Pediatric neurologist Jenn Tu, MD, PhD, breaks down movement types in this guide to determining whether a patient needs referral and how to sum up observations in meaningful ways. With video examples to illustrate, she clarifies tics, tremors and other commonly seen motions; provides a straightforward vocabulary; and clarifies when something that looks alarming is actually cause for concern.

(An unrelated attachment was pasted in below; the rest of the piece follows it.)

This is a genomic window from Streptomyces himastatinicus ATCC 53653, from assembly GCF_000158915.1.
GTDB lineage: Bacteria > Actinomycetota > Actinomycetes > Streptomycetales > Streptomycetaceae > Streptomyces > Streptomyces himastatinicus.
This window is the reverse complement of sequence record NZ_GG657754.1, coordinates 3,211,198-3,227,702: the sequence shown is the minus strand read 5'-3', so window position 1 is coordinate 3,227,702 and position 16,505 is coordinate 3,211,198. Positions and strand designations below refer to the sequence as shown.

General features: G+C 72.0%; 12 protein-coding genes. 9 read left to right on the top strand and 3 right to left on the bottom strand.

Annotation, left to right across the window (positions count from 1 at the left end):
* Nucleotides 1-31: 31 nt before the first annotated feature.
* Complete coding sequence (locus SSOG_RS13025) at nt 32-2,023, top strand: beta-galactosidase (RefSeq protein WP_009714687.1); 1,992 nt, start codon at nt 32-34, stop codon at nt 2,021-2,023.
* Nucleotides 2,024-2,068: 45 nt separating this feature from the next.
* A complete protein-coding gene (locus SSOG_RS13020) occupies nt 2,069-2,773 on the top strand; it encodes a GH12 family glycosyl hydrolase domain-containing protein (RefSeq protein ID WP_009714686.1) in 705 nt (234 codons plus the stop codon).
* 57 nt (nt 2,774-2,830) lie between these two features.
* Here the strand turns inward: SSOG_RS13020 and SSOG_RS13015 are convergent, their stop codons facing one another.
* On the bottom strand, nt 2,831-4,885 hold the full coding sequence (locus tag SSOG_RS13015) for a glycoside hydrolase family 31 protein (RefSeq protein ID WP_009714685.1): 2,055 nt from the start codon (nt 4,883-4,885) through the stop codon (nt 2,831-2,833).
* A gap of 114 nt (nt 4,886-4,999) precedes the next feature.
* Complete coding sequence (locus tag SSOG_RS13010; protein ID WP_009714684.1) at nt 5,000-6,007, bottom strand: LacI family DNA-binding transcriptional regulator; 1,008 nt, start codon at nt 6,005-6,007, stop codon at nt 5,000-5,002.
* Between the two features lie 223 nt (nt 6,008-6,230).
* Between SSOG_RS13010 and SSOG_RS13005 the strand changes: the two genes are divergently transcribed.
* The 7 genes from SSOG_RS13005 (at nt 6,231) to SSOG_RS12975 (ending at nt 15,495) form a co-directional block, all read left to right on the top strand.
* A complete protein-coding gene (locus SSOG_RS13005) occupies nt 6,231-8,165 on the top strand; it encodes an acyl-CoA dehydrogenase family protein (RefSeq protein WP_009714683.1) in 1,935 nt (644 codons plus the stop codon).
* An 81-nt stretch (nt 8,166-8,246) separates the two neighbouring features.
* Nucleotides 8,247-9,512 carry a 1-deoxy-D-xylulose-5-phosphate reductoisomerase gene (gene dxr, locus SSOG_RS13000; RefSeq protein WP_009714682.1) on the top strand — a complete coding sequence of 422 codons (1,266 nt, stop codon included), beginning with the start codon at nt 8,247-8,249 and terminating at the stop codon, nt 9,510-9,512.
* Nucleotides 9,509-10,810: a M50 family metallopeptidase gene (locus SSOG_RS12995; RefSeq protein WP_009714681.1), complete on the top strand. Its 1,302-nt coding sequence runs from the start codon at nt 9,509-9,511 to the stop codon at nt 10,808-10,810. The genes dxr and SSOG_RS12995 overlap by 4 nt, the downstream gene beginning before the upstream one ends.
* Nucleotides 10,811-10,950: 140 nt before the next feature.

Hello everyone and thank you for joining us today. Um My talk today hopefully will be interesting for most of you. Um or at least you'll learn something as far as who needs to come to neurology and who doesn't. Um But as always we're happy to see anyone. So if you have questions you're unsure of something please send them along. So without further ado we're going to talk about admiral movements today and um this picture on the side it just sort of I think encapsulates my my idea of movement and patients that are affected by abnormal movements. It's by an artist called named Leonid Avramov. It's called a whirlwind of feelings. And that's really true for a lot of patients that have abnormal movements because they sort of can be quite buy it and you know, providing the right diagnosis can be really liberating. So I like this uh picture sort of just to introduce the topic of movements. So we're going to do three key things today. We're gonna talk about movements in main categories of volitional movements or intentional movements. The second category is going to be functional abnormal movements and these are ones that um they sometimes get mistaken as volitional or they're doing it on purpose, but really they should be thought of more as non volitional movements, but they fall into the functional category. And then lastly, we'll touch on a couple conditions with non volitional movements. Alright, when I am teaching the medical exam to residents and fellows, I usually highlight the fact that vocabulary is not so important. If you can convey yourself by describing what you see, then that usually is more important and more valuable than using the right terminology. Um I will caveat that for movements that sometimes it's really helpful to know the distinction and use the right terms because it really helps the neurologist who you're referring to to really understand what you're seeing. And so there's really only four terms that I'm going to bring up today. Very straightforward but very important. So amplitude is really, you can think about the size of the movement that they're doing. Um I'm sure you guys remember physics from forever ago, but it's just like our waves, right? So they have an amplitude and they have a frequency amplitude can be um it can be large, it can be small. Sometimes people call this coarse or fine, um they're big or small basically and then frequency is going to be how fast it happens. The frequency of movement really helps us distinguish several types, especially with tremors. Um We can really try and parse out what type of tremor it is based on how fast it is And then the last two I think um I don't really expect you to know the difference or as the neuro anatomy, why they're different. But it does help us differentiate the types of movements if you can distinguish what you see with a taxi and Demetria. So ataxia I like to say um if you think of a taxi cab driver uh sort of a memory trick here, they can get you to the same destination going hundreds of different routes. Like they learned the whole city. They have the map in their head and they drive all around but they always end up at the right spot. That's how you can think of a taxi to. And then for dismay tria. It really just comes from the greek word for a wrong measurement. So they try to get to the end point but they miss it a little bit right. So they're they're straight and direct in their course. But they just don't end up at the right spot. And I think those four terms when you're trying to describe some of the movements that you see in your clinic can really help differentiate. Does this patient need to go to a general neurologist or does this patient need to go or specific movement disorder or a neuro muscular doctor? And that's not for you guys to decide. But when the referral comes in, we do have an internal process to help us make sure the patient gets to the right place. All right. This is a daunting graph for a lot of people, but it's really just to help um set the stage for what's going on. Um This chart is really only pertinent to volitional movements. That first part of the chat for today is going to be about volitional movements and this is really your dopamine pathways in the brain. You can think about it in a very simple context, increased dopamine, usually increased movements. And that that's because the direct pathway is activated by dopamine. And the direct pathway is what turns on the thalamus to turn on the motor cortex. If you don't have dopamine than the indirect pathway is active, it's on and it's inhibiting the thalamus, you don't have to remember any of this except when we're talking about some of the volitional movement, it helps understand why certain medications are helpful and why others are not. Okay, so I won't spend too much time in it. I just if we're talking about movements, it would be silly of me not to bring this up. All right, so we're gonna go through about six cases today and I've got videos to help demonstrate um what this looks like. Um I'm gonna have to change my screen a little bit so I can see everything. Here we go. All right. So first case it's a 12 year old girl with difficulty focusing during school. Her parents note that the movements get worse when she's watching tv or when she gets excited. Thanks. All right, let's head to our videos. So here is case number one and I'm just going to play the video for you. Well, just watch a few seconds. And what you'll notice is that the movements are rapid. They're pretty course they're generally stereotyped. They kind of look the same each time. But there's there's many different types, right? Some of them are simple. Some of them are kind of complex movements. Joint together. And this is probably something you guys have all seen in your clinic before because it's very common. All right. So volitional movements. The first thing we're going to talk about is ticks. This is because it is so common. Like I said, these are sudden, their brief, they're repetitive and they're stereotyped. So it looks the same pretty much each time it happens over and over again and they're very quick. This can either be movement or it can be vocalizations. Most of the movements we saw in the video were very simple. There was an eye blink or a facial grimace, but she did also have some complex ones where her arm would come up or should have a whole side of her body would sort of spasm. Um A unique thing about ticks, sort of similar to conditions like obsessive compulsive disorder. There is a ritualistic component to this. Um So you might see it happen more often during their routines throughout the day, like to brush their teeth when they're getting ready to do that, they sort of have the same um explosion of these ticks that happen and and its predictive of when it's gonna happen throughout the day. These are voluntary meaning the patient can suppress them, but it's important to remember that this is aged dependent. Um It's rare to see a patient before the age of around seven or eight that can actually describe the compulsion or the need, the urge to do the tick. Um But that that degree of insight, It's actually really helpful for treatment as well, but it doesn't typically happen until like I said around age eight. Um An important thing to remember with families when you're counseling parents is that it often increases with anxiety and stimulation. But an important thing to remember is that stimulation and um stress can be positive or negative. So somebody can get excited about something positive. They're you know, they've got a party coming up this weekend that increases their sympathetic drive. They're they're more excited or they've got a big test coming up for. They're worried about it's the same underlying physiologic processes these that are happening and they both lead to an increase in the ticks. Common examples just like the ones we saw in the video or an eye blink uh facial grimace and gaze deviation. This one I see often referred because it looks funny and people have a hard time telling if it's tick if it's volitional or if it's a seizure of some type. But typically patients will divert their gaze usually to the side sometimes up. Um but it's very fast. Usually not persistent but it happens over and over again. Um And then the vocal ones we often see our throat clearing. Um These often start after somebody has a cold sort of a, it's reinforced like at one point they had a cold, there was something in their throat, they clear their throat and it felt good. And so that reinforces the behavior and then it sort of becomes a habit that's how most ticks start at some point Ticks happen. And about 1 350 Children. So very common. You're going to see this in your clinic and um we were happy to see these in our clinic as well, But they're very common and often benign. They usually start around age four and usually decrease after puberty. There's a simple rule of thirds that's easy to follow here. A third of patients are gonna be transient, meaning it's there for a month or so, a third or chronic, meaning it's more than six months and a third of persistent through puberty. And it's really that last third of patients that were more concerned about because they are more likely to go on and developed Tourette's syndrome. So Tourette's syndrome um Less common but still common enough that we've got a lot of aggregate data um to really understand this condition. It has a lot of stigma surrounding it which is probably the hardest part about treatment. Um But it really is very common and it is treatable. This is basically somebody who has a motorin the year and there's no more than four tick three months. So meeting criteria for Tourette's syndrome is actually a lot simpler um than I think a lot of people recognize. Um So a lot of patients that have ticks that I see are actually more likely to have Tourette's syndrome and they're just underdiagnosed. Um Not necessarily that it means it changes their management, but it often makes it easier to get supports in school because uh Tourette's syndrome can be quite disruptive to the education process and getting an I. P. Or a 504 is often easier for Tourette's syndrome than for ticks alone. Just like with ticks, we know that with Tourette's syndrome um you're going to have these remit and riker episodes over weeks to months and there's also a rule of thirds with Tourette's syndrome. So a third of patients will have no ticks in adulthood, A third will have some ticks. And the third of patients um have really significant ticks that still bother them. Um And it's those patients that we have to target um With usually with pharmacology so that they can continue with their meaningful life going to work and things like that without having that social stigma. I do want to point out that corporal alia. This is probably part of why the stigma is so significant for Tourette's syndrome. This is where people are. You know when when you see kids saying cuss words and and just being really um Of course and out of context and inappropriate in social situations. It really only happens in about 8% of patients. Um and it's it's another thing that for the patient themselves they don't want to do this and it's quite distressing for them as well. Um And so it's not common but it's a it's a good reason to treat Tourette's syndrome because of that social stigma. All right. Um Ticks in general there's a lot of comorbidities. The reasons it's important is not because of the movement itself but because of the things associated with it. And this is similar with Tourette's syndrome. So there's a higher prevalence of A. D. H. D. Obsessive compulsive disorder and learning disorders in these patients. And so most patients with ticks should have an evaluation through the school system. If they're showing any signs of struggling academically, we wanna make sure we're not missing any reading disorders, dyslexia, specific difficulty with math. They're all more common and they should certainly be evaluated for. And like I said with Tourette's syndrome and takes at the beginning it's not the movement so much that needs treatment. Honestly, I have a very clear recommendations for families that the only reason we recommend intervention as if the tick is so severe that it's causing injury if it's so disruptive that they can't stay in the mainstream classroom Or if they're overly distressing for the child. So outside of those three categories we rarely treat the movement itself and we focus more on the associated conditions, the anxiety and the 80. HD. The one thing about ticks that can make it challenging, I think for a lot of pediatricians is that because they often look irregular um it's hard to say that that's not some other movement disorder. And so Korea is one that comes up quite frequently when people have complex tics because they because they just look kind of funny. And so that's a nice thing to remember about Korea is that they're not really repetitive, they're not quite stereotype, They are pretty irregular. And the thing about ticks is that they're often um I'm sorry, they're not often incorporated. So Korea people recognize that they're doing it and they try to hide it so they incorporate it into their other movements. And the classic example is somebody who has an arm jerk with their Korea and they learn to turn it into a scratch of the head or something simple like that. Um to incorporate it into sort of hide or mask the movement and that doesn't happen with ticks. Like we saw in the first video, the arm jerk comes up and she doesn't do anything to hide the movement. Alright. The last piece with volitional movements before we move on to the next category is steri oddity and I think this is one that might be helpful to review for for for the pediatricians because this is one that um it often it really scares parents to see a lot of these behaviors because they're they have um a negative connotation to them most often. So these are repetitive, their stereotypes just like the name suggests, but these are slower movements and typically purposeful in their design. The classic example. Um we see is hand waving and hand flapping. So a lot of patients with autism when they get over stimulated their hands wave in front of them like this. That's a classic law on, we also see with Rhett syndrome, um, is a finger ringing, so doing movements like this with their hands, but the ones that I see more often as a referral for concern, our head banging, it's probably the one that I see the most where there's concern and this could be a, you know, a typically developing child, but when they're trying to go to sleep, they bang their head and it really worries their parents. You can think about most of these behaviors as a form of self soothing. And if you remind parents that the most common one is thumb sucking, then it becomes a bit more obvious that these are not dangerous. There's nothing wrong with a child. They've just learned how to do something to sort of self regulate and help calm themselves. Um We do see a higher prevalence with these with autism and self violation disorders, like a PhD, but it is very common to see these and typically developing Children. So stereo Tapie's remember are slower, purposeful and they're a form of self soothing. All right, moving on to the next case. So we have a 17 year old girl who has unusual hand and arm tremor. It started suddenly and it has persisted for several weeks. So I apologize. The video that we're going to see is not a 17 year old, but it's the best example I could find to demonstrate this. So I'm going to fast forward it to about 30 seconds and then I'm pretty so you can see what we're looking at. So her hands are going pronation, super nation sort of side to side. It's not really in her fingers, it's more in her wrist in her hand. Okay then when she puts her hand flat where she's resting it and now changes and becomes an up and down sort of flapping movement again. Not really in her fingers, more so in her wrist. And then when we move on, let me fast forward to a part where we're actually doing the exam right here. So the tremors in her right hand and the examiner has asked her to do large movements with her other hand and you can see that the tremor in her right hand changes and it pauses and it goes between the flapping and the pronation. Super Nation. Okay so we'll stop that one and go back to our lecture. So this is an example of functional movement of functional tremor. So this is the second category of our abnormal movements here. It's really important and I don't think can stress this enough. These are not volitional. Okay, you can think of this like software malfunction. So some abnormal movie like in Parkinson's disease comes because there's a hardware malfunction, right? The substantia nigra, you're you're missing your dopamine. There's an actual pathology to the brain tissue itself. This is software. We don't have the functional imaging the functional MRI studies to exactly train where this pathway problem exists. But best guess is that it's from the thalamus and it's related to the limbic connections there, but this is not under patient control. Um and and really applying the correct diagnosis can be quite liberating for patients with functional urologic disorders. So for functional tremor, as you saw in the video, the amplitude of the free. It's very okay. It was first it was the culmination pronation. And it was when she was holding a posture and then when she brings her hand down to rest on her leg, it changes. And now it's a resting tremor that's sort of a flapping quality. The other thing that we saw was distraction or entrainment is the term that we use. So when she was doing the big movements with her other hand, it's really hard to to create an abnormal movement unless you're, you know, uh pianist and you've got great control independently with both hands. It's really hard to continue a functional tremor with the same amplitude and frequency when you're doing purposeful movements that are repetitive. On the other hand, okay. Um I mentioned that it changed between rest and posture. That's also another feature. We see a lot with functional tremors and the onset is also very classic. Here it happens abruptly. We don't always are aren't always able to identify a stressful situation or something that happened in their life that precipitated it, but we think that it's you know, it's related to anxiety, it's related to stress, could there have been a life event that led to this? Often the answer is yes, but we don't always identify it, but they happen abruptly and then they stay the same. They aren't typically progressive, they don't get worse, they're just explosive at onset and then it's there. Um Usually the disability is out of proportion with what we're seeing. So um the patient that we saw in the video, it was really just her hand and she could still use her right hand well and it really shouldn't impair her. Um But other parts of the video patient specifically, it was starting to affect the way she was walking in the social stigma that she felt like she she stopped going outside. Um Tremor and that's classic to see with functional neurologic disorders is that the disability is just out of proportion. They usually happen anywhere in the body. But classically again the fingers are not involved like they are in other tremors. So we saw in her in this patient it was really the risk that was doing the movement and then another form of functional movements that we see quite frequently as a Stasia Basia. Um Oh goodness! I don't know if I have that video. So West asia Basia really is just inconsistent. Uncoordinated walking. Um I think the the way I like to describe this is that it's harder not to fall doing the movements at the page and just doing then normally and patients with West Asia and AsIA rarely fall. It's very inconsistent. Sometimes the legs give out like they sort of have this noodle look to them. Um And then they have usually have an up and down body movement that comes with it, it looks really irregular and it looks like they should fall if they really didn't have control of their body, but they usually don't um for both of these for functional movements. The treatment is physical therapy, There are a lot of tricks that can be learned. Um One of the classic ones they use for East Asia of Asia is to help the patient um get a rhythm in their brain. So if they snap their fingers or tap their hand on their leg as they're walking, really paying attention to that rhythm tends to help them. Another trick that's often tried is having them watch other people while they're walking in. This one sounds a little creepy, but really if they watch other people's feet and focus on, then they sort of are not really paying attention to what their own body is doing and it tends to lead to a more normal gate. Um, The same happens with functional tremor is having a good physical therapist or occupational therapist work with them on tricks and ways to help their brain not think so much about what they're doing often really helps them to gain more control and really move beyond beyond what's happening. Okay. All right, so our next case, This is a 13 year old boy with anxiety and he presents with twitching, not much more description than that, but the parents say that it is really stressing him out. He can't think about anything else. He's so worried that there's something wrong with him because his body keeps twitching. I'll pull up the video here and I'm sure most people in the audience at one point in their life have had an episode where just they feel these muscle twitches and when they look they're like, oh, that's funny. There's just little parts that are flicking there. Um This one's a little harder to see, but it happens in the feet as well in this patient right down here. Yeah. All right, so this move is on to non volitional movement. There's no control over this. It just happens to the person. This is part of what makes it so distressing, especially if you have a patient with underlying anxiety because they have no control over it. They don't know why it's happening. The classic one we see it's gesticulations, that's what the video was. These are spontaneous contractions, but it's not the whole muscle, it's not like a muscle cramp, it's just individual muscle fibers. And so you see this flicker of movement. Sometimes it's described as a bag of worms, sort of a rippling effect. And it can happen anywhere in the body. For some people, it always happens in the same place that's focal. For other people, it could be anywhere in their body. It happens in about 70% of people very well described. Very common. The thing that makes people worry and if they've done any reading about it, especially when they're older is that the stipulations are a presenting feature for L. S. Or Lou Gehrig's disease. This happens because the muscle gets renovated and so it fires on its own without input from the nerve to control it. All right. Um I will just go back and say for for for stipulations. If you have a patient with the stipulations, one of the easiest tricks and sort of helps the patient recognize that it's benign is if they're having for stipulations, if they simply change position, move the arm or the leg readjust themselves, then the physical ations will typically stop. And that's one easy way to sort of counsel the patient that you know, we can look for some basic labs. We can do electrolytes studies just to make sure that you're not getting dehydrated because that can be a trigger. Um But really if you can move your body and it stops then that's very reassuring. Moving on to case # four I hope I'm not going too fast. But I've got two more cases to get through and I want to make sure we have time for questions. So case # four. This is a 15 year old boy with progressive arm movements over the last it's asymmetric and it's more in his right hand. Unfortunately he happens to be right handed. So he's noticed that the handwriting has significantly changed. All right, So we'll go, oh goodness, I'm gonna have to just this so I can actually get to the right piece. So give me a second guys and then we'll bring it back big so everyone can see it. All right. So for this patient I'm going to fast forward to when they actually turn off his device so you can see what it looks like. Hey, no, if you look at his hands, you'll notice when he holds them up. They start to shake first it was in the left hand. Now it's more noticeable in the right hand. And when he tries to do an intentional task, like pretending he's drinking a glass of water, the sheikh becomes worse. The closer he gets to his target here he is trying to write. And the more he tries to write in a coordinated fashion, it becomes more difficult. And you see sort of a scalloped pattern to the shell he's trying to draw, he can't really do the concentric circles. Okay, I know you guys have seen this before. Um This is sort of a classic description but non volitional movement is the most common thing we see is Tremor and tremor can be broken down into a couple broad categories. Um And then within those categories we can get even more specific. But for you guys, I think it's moved to know um just the broader categories. So a tremor is basically an involuntary rhythmic osceola. Tory movement. So there's a fulcrum point and the movements go around that fulcrum. Okay, it's rhythmic typically can be described in the frequency or hurts of that rhythm and it is truly involuntary. It's not something that the patient has any control over. We generally think about tremors as either arrest tremor or an action tremor and then the action tremors get broken down more specifically. Um I will only point out isometric because this is one that I think I've seen a couple referrals for this. Typically in a T. Change patient who's worried about the fact that when you know they're doing something specific, they noticed a tremor. So an isometric tremor, the best example is um you're sitting in a chair and you've got your toes on the ground and you lift your heel. And let's say you just ran or exercise, you might notice that when you try and hold that position and you put tension on your quadriceps muscles you start to shape in your leg. That's an isometric tremor. Where you're putting trends are just like isometric exercises where you're holding tension in the muscle. Um That is a typically benign tremor but we see it quite frequently because people were like I exercise I'm healthy and then I start shaking. Very common one to see. All right. So the patient that we saw in that video has an essential tremor um His was so severe that he was actually implanted with a deep brain stimulator to control his control his tremor. The two here on this slide, the physiologic tremor and essential tremor are very similar. They looked very similar and can often get mistaken. The physiologic tremor is one that um everyone has. You just can't always see it and it's like that. You know you want your surgeon to have a steady hand. You don't want them to have a noticeable physiologic tremor really doesn't matter. It's kind of a funny adage. But you know, a steady hand doesn't matter with physiologic tremor because it doesn't get worse with intention whereas the essential tremor does. So a physiologic tremor is low amplitude so it's very small very fine high frequency. It's very fast. Usually you don't see it but with increased sympathetic tone when you're scared or excited or you've had too much coffee. Then you're going to see a very fine tremor just in the fingertips. Um It's also unmasked by some medications and one that we see very commonly especially growing in our patients as the antidepressants very common to see with the S. S. R. I. S. Um And unmasking of a physiologic tremor for essential tremor. It's slightly different. Um A little bit slower than a physiologic tremor a little bit larger amplitude but still small. Um The patient in the video you noticed it wasn't big movements but a little bit a little bit bigger than a than a physiologic tremor in a little bit slower. It's most often in the hands and arms, but we can see it in the head. Um And sometimes we hear it in a voice sort of a a wavering voice. This is a common complaint for people that have anxiety when they get up to talk in front of people. Their voice quivers. Um That's sort of um sort of physiologic sort of essential, more commonly an essential tremor that's being unmasked though by by sympathetic tone. Um as I mentioned intention with essential tremor. So at the end of a goal directed movement it gets worse. So the patient with an essential tremor might be able to hold a glass of water and have a little shake. But the closer they get to, the bigger it gets and then they end up spilling. That's one of the main reasons why patients get implanted with DBS or deep brain stimulator because they can't functionally use their arm. They always have to use a straw and it's really debilitating. This happens with pretty significant family history and a lot of patients. So there's some thought that there's an autism, a dominant gene. We just don't have it really identified it yet. Um And there's just reduced penetrates. So not every family member has it, but we know it does run in families. And classically the description is that it's improved with alcohol. That's not always true. And it's certainly not something that we're going to recommend. But sometimes during the history taking, especially if it's an adult, they might share that piece of information. Alright. Other action tremors that we sometimes see as a primary handwriting tremor. Um This can often be seen in combination with dystonia. So this one um Usually the patient describes that their hand gets tight and they have this super nation pronation quality to the tremor and it just makes it hard to the right, usually similar to essential tremor. This improves with propranolol so thankfully it's relatively easy to treat the other one that we don't see very often, but has happened a couple times in in pediatrics but more often than adults is the Ortho static tremor. This is what a lot of people have speculated we're seeing with Angela Merkel um and videos over the last couple of years when she stands up, her legs shake. It's a very broad oscillation. Um low frequency, but it's a big movement. Um And then sometimes um the way it starts is that only the patient can feel it right? It can be so small that nobody sees it but the patient. And then with time as it becomes worse, you see that the amplitude gets bigger. All right, so more um non volitional movement with tremor and those were action ones. We just discussed resting tremors. Um, I don't want to spend too much time on because really in our pediatric population we don't see them. This is more like Parkinson's disease. Um, her isolated rest tremor When we don't see any brain changes, these tend to be slower frequency, um, and generally not seen in the pediatric population, but I did want to show you a few videos because if you see something like this, this is definitely a patient that we want to see in neurology. So let me pull up the first one that we're going to do. This is called a ruble tremor or a wing beating trump. It's broad, irregular and asymmetric. So he can reset himself by putting his hands up on his head. But when he tries to maintain the posture, his hands start going and then he'll reset by doing a movement of purpose and then we see it again while he's holding a posture. So a ruble tremor um is typically because there's been um injury to your your ruble system, which is part of the cerebellum. It's a descending pathway that helps to coordinate movement based on where your head position is. So it suggests that there's an injury either from a toxic toxin or a stroke or something or an infection to that degree. And then I don't think we need to do the Parkinson's tremor, but I will show you a dis tonic tremor. So this patient has focal cervical dystonia. You can see her shoulders are asymmetric and the head is caught to the side and while she's just at rest during the dystonia, you see this sort of erratic jerky quality movement in her head. This is related to um the competing actions of the two muscles that are fighting against each other. So she has um If you if you think about it this way, like your your biceps bends the arm, your triceps extends the arm and when those two muscles are fighting against each other and both contracting at the same time when one of them wins over the other, you sort of have a drop And movements or a sway one way or the other. And that's basically what happens with a dis tonic tremor. Alright, five. This is one that I think all pediatricians should see, so you can learn to recognize it um in any of your patients. So this is an otherwise healthy eight year old boy who over the last few weeks has had progressive movements. They started off pretty small. Um And he noticed them before he started before his parents did, he just didn't say anything because he was eight, didn't really know what they were. You can see it in his body and as well as his face. Okay, so this video starts off um he's resting on a bed and as we pan out, you can see that the movements are in his face, His mouth is sort of pulled to the side and his arms are moving sort of erratic, flowing, not stereotyped, they just kind of go where they want to, it's on both sides. And then later when he tries to move his legs, you can see that they're also involved that the face is sort of contorted asymmetric, but all limbs are involved. Right? So that's an example of Korea. Korea comes from the greek Korea's which is dancing and it's described that way because it's really a regular unpredictable. Um They tend to be rapid and it happens throughout the body so it really can look like the patient is sort of dancing on the bed. They're very quick movements, they're irregular and unpredictable and they vary in basically everything timing speed and direction um Usually more often further down the extremity, not so much in the core, but more the distal limbs and usually low amplitude and tell the disease progresses and then you see much larger movements. Um But this is classically described initially as like the han driving sort of like this movement initially. Um and then if there's other belisa mus um involved in that it gets bigger. This usually happens because there's an injury or an imbalance in the direct and indirect pathways in the base. So there's excessive dopamine. This is one of the few times where that pathway really um really impacts non story non volitional movements where normally it's related to volitional movements and there are many causes of Korea. Most of them are not anything that you want in your patients. They're often neurodegenerative or autoimmune. Um But there certainly is a very common one that people have heard about, which is synonyms Korea. Um synonyms Korea can be delayed for several weeks after strep and that's important to know because getting threat throat cultures or an A. S. O. Tighter is usually not helpful. Um It could be, I've even seen up to eight months reported for having sitting in Korea. And there's no way that the families remember that he had this mild infection, you know, over six months ago that you know, clearly didn't get treated or he wouldn't have developed the Korea. So Korea in general it's president rest. But when they fall asleep, the movements stop. Usually they start and and patients don't notice them, but then they kind of build up and they're small and then they become more involved with other parts of the body. The longer they go on, especially in older patients, they can learn to make the movements purposeful. So like I um mentioned earlier when we're talking about ticks, patients often learn to take the Korea and turn it into something that looks like they were doing it on purpose. Um, that's a classic thing that happens with patients with Huntington's disease with their Korea. So it's often hard to even appreciate it for, for months for some patients that they're having these abnormal movements. One exam maneuver that you can do with patients if you think it's ticks, but it looks funny and you're trying to differentiate between Korea and ticks is something called motor and persistence. So if you have a patient squeeze your fingers, a patient with ticks will squeeze and squeeze and squeeze and you may see overflow where like they start to contort their face because they're trying so hard to squeeze your hands but they don't change their grip. They keep squeezing. Patients with Korea often will lessen and sort of sort of have a milking um movement with their fingers are trying to maintain the grip, but they have this in persistence and so some parts lesson and then it contracts again. So that's one good exam maneuver to try and differentiate between them. The other thing we see in older patients as post pump Korea, So patients that had an M. I. Or they had heart surgery and they had to be on a pump. Um Then they often end up with damage or um ischemia to the basil ganglia. Alright synonyms, Korea is an autoimmune disorder. Um It's a late manifestation of rheumatic fever and can be quite delayed usually. What's more um more pressing is the changes in behavior. The movements are sometimes not noticed until late until they become larger and more dramatic. But usually they see emotional changes. They're more label they've got more anxiety. Um I think this is where um there's a lot of uh contention with pandas and pans and where that comes in because you know that's classically described with O. C. D. And behavioral changes and I'm not going to get into the politics there for whether or not that's something that we treat. But for this condition for sitting homes it's well described that there's changes in anxiety and emotional ability. The important thing is that the Korea self resolves doesn't usually need to be treated. Um it's you know, difficult because the family that the patient often loses ability to do a TLS when they have the Korea but typically goes away on its own. There are some patients that have recurrences but generally itself resolved and treatment is not necessary other than supportive care. Of course there's other features that need to be treated. But the Korea itself doesn't usually need treatment. And then the other things that we often see with um Korea or a ketosis and and Bill is um um these are Korea. Apoptosis is usually what people describe. These are the more writhing um quality movement. So the Korea is the dance like. And then the apoptosis is slower and finger movements, things like that. And the bull is um heh metabolism is the gigantic movements that people are doing All right. Our last case, if we have time, Okay, we'll do this one very quickly and then we'll have time for questions. So this is a 12 year old girl who's having trouble writing because your fingers keep getting stuck. Um so this one is an older patient, you can see they're writing. And as the longer they go on with their writing, the hand starts to have a sort of um pronation. Oh quality movement to the wrist. The fingers start to get tighter and curled down for the base of the palm and the hand becomes more contorted and you can see the handwriting changes and it becomes harder and harder for that patient to actually functionally right. So the writer's cramp is the probably the most common example, but this is the type of dystonia. Um Dystonia is um contraction of competitive competing muscles. Um It's often repetitive, so it happens the same time, just like with writing every time they try and write, they see it happen. Um And it usually um leads to a sort of twisting or tremulous movement. So we saw that this tonic tremor that the other patient had in one of the other videos Because the muscles are competing against each other anytime one wins, you see a little bit of tremor with it, um It usually has a trigger, so a voluntary movement is usually what leads to it happening and with Children, what we worry about is our neuro degenerative degenerative disorders. The most one the one that people most people have heard about is pecan, which is your Panasonic kinds associated neuro degeneration. This is progressive injury of the basal ganglia. This is the tiger's eye that you see on MRI from your, you know um studying way back when from your all your medical school exams. But this is the neurodegenerative in the basal ganglia. So when we see dystonia and an otherwise healthy child, we definitely do some work up. It's commonly seen in patients with cerebral palsy. So we don't get too concerned if we know the patient has cerebral palsy. It's usually because they have high tone and then they have a volitional movement that leads to this happening. Um Other ones that we see Sandifer syndrome and protocols, those are considered studio dystonia. They're not true forms of dystonia but those are more like um sort of like a muscle cramp that happens. Other forms of dystonia the one week see um a lot in the emergency room is an acute this tonic reaction. Um And neurology especially we use a lot of medicines that have dopamine ergic blockade. Uh We treat migraines with things like prochlorperazine. uh and that can lead to adjust tonic reaction where that basically the neck gets stiff, the head extends and then the eyes often look up and the patient just feel stuck. The good news is that anti coal energy mix been a drill is a treatment for it and it works all right. Um I think this is a good stopping point. Um The last one is Dyskinesia and these are just ones I don't have videos from because they all look different. If you see a movement that doesn't fit with the ones that I showed videos for earlier, then I would expect a referral to neurology and that's what the dyskinesia is. Are they really are abnormal funny looking, sometimes triggered by movement? Sometimes not, but if you see movements like that we would like to see them in neurology. Usually they're benign, but it's good to rule out other other things. Alright, so key points here um abnormal movements other than simple tips. I know you guys are great at treating simple ticks. I see it. Um Those don't need to come to neurology, but we're always there for a second opinion. Or if you just want us to rule out anything else, we're happy to see them. But any movements other than simple ticks. Um It's good to have a neurology evaluation because there are so many mimics out there. A nice thing for the referral is that we don't usually need brain imaging. Um Most of this is diagnosed on the exam alone. Um And so don't worry with the referral that you need to get any imaging beforehand, unless there's other features that make you worry about a brain tumor. You know, the kids vomiting things like that. Usually you can place the referral and we can take it from there and then with ones that are severe onset um or you feel like they've gotten bad really fast. Those are the kind of patients that we want you to call because there are some conditions with these mimics that are severe and really need treatment. And so if it's progressing in the outpatient setting, we can often expedite the work up. So please call us for any patients like that. And then for our neurology team at UCSF, we are cross bay. So we've got Oakland and san Francisco and then we have several outreach satellite clinics that we're seeing patients that as well. And then for our Oakland contingent were a growing team. Um We're actually planning on bringing on two more neurologists over the next year, so We will continue to grow, but we in the East Bay side are seeing patients in Walnut Creek San Ramon, um and Brentwood. Um and in addition to Oakland, so we're happy to see patients, we want you to refer to us and to place those referrals. It's pretty easy. We have an access center, it's not an easy one to remember one. It's 877 you see child. Um Just call and the specialists on the line will certainly help you place the referral.